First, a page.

A project I've always wanted to create is a visualisation of sorting algorithms ever since I saw it elsewhere on the internet.
With the release of .NET 6, I wanted to see how far the Blazor web framework has come along. And so I used this as an opportunity to create this sorting visualiser using the Blazor framework.
This project not only allows me to learn the basics of Blazor but also explore the various known/popular sorting algorithms.
Here is the link to the project on Github
Visual Studio makes it easy to create a base Blazor Web Assembly project with some example pages. I started with this and then created my own page.
The first thing I did was write an array generator. This will generate a random array of integers on page load, I've also added a button which triggers this function on click, so the user can generate a new one as they please.
On the template, I iterated over the array and created a div element with a width of 5px, its height is mapped to the array elements which then gives us a visualisation of the unsorted array.
I then created a function which handled the sorting. Prior to doing this, I had created a class library of the sorting algorithm (I started with quick sort), this was so I could explore and study it (with unit tests) before applying it to this application.
The main challenge was animating the swap. The step needed was to have the array re-render as soon as we swapped the elements. Thankfully Blazor already had a built-in function
StateHasChanged() which enabled me to manually trigger a re-render as soon as we swap the elements when sorting.
In terms of visualising the animation, some basic CSS was needed to change the colour each time a swap was taking place. I used 2 pointers (3 for quicksort to visualise the pivot) to track the indices of the array and passed that into a function which was responsible for changing the background colour of the elements. And so each time a re-render was triggered, the background colour of each element was changed accordingly.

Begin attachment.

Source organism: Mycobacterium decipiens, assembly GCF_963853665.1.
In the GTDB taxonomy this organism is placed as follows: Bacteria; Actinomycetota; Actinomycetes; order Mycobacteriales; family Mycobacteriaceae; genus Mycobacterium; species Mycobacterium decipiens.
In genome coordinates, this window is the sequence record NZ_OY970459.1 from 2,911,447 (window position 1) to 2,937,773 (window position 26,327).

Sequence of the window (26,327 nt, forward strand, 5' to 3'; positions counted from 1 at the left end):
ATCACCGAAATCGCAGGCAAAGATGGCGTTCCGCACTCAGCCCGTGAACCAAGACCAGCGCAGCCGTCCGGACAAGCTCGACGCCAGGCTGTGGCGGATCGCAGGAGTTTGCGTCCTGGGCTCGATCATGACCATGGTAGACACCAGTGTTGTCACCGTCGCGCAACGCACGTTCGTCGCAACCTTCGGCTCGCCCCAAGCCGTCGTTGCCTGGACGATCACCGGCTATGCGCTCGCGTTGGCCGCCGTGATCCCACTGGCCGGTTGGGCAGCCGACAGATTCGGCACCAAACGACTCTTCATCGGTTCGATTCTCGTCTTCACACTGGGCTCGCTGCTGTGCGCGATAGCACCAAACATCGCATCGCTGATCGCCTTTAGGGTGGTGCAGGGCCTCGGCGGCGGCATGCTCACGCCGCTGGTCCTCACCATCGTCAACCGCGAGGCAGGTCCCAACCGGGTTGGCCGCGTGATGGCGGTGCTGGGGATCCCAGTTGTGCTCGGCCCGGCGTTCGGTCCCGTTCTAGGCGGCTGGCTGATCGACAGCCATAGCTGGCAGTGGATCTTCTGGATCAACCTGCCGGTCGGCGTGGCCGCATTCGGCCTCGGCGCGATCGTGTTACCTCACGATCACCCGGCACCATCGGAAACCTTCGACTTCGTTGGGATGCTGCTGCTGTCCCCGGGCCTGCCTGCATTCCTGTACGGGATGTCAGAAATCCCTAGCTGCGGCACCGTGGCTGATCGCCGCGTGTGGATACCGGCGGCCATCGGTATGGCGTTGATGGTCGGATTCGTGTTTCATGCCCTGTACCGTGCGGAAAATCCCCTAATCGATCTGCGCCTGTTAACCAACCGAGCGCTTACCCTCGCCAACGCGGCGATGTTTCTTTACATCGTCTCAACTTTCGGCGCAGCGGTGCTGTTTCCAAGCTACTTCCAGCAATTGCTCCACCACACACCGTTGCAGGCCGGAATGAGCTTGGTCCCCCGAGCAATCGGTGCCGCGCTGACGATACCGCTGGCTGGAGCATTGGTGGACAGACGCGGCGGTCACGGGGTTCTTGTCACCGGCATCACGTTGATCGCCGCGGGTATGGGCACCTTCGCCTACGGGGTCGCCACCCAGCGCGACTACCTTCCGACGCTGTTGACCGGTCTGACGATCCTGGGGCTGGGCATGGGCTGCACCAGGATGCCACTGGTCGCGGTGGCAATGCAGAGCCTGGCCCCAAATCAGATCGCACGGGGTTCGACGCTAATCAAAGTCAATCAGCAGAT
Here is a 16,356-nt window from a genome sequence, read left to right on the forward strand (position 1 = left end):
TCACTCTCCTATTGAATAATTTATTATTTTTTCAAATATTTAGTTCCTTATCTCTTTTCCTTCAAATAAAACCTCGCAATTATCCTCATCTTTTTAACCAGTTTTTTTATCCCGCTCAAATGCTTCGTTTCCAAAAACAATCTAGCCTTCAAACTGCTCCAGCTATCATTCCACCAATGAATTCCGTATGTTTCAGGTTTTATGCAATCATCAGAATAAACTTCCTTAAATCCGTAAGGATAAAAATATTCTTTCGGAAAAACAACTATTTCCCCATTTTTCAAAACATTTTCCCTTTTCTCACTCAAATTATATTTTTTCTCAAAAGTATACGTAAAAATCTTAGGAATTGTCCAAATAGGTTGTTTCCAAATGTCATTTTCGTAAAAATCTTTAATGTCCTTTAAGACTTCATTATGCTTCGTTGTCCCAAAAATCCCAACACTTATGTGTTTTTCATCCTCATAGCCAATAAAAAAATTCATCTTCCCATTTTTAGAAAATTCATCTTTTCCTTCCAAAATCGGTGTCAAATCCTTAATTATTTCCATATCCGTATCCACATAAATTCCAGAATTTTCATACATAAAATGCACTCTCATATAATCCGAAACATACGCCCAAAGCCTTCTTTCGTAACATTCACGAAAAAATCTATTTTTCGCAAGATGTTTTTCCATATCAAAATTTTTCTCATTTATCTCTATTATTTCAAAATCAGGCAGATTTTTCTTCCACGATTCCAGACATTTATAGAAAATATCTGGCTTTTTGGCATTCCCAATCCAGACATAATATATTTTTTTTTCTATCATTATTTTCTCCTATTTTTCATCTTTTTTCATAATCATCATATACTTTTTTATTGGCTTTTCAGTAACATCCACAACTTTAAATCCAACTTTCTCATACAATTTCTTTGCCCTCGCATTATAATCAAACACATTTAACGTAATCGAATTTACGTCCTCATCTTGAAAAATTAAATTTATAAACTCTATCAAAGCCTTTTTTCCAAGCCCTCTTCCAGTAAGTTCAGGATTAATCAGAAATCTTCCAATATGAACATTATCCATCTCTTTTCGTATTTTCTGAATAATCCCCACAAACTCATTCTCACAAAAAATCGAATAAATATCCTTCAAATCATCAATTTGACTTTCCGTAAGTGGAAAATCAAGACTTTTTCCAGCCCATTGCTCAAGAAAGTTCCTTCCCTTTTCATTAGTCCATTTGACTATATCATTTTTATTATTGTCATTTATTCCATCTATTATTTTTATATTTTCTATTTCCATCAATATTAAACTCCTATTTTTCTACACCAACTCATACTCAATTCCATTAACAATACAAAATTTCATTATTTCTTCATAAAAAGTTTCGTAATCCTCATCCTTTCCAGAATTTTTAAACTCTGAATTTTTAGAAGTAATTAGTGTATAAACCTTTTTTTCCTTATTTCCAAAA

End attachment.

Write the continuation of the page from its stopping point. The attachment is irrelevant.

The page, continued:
I also needed to add a delay/sleep onto the function otherwise the function will run too quickly and we wouldn't be able see the animation. Adding a delay of 20ms was good enough.
For everyday use, I've always used the built-in sort functions from the programming language I'm using. But doesn't mean there isn't value in learning different ways to write an algorithm. It's interesting to see the various solutions, and it is helps to have visualisation of the problem/solution.
There is room for improvement, I could refactor the visualiser to be a single component to be reused instead of duplicating it for each sorting algorithm.
In any case, I'm glad I wrote this project, it was quite simple in the end but its good to have spent some time creating it. I'm pleased with the outcome.
There are many other sorting visualisers on the internet which have additional features such as adjusting speed, array size and even sound effects. I don't think I'd put in the time to do it as the main feature of seeing the elements swap and watching the bars sort in real time is enough for me.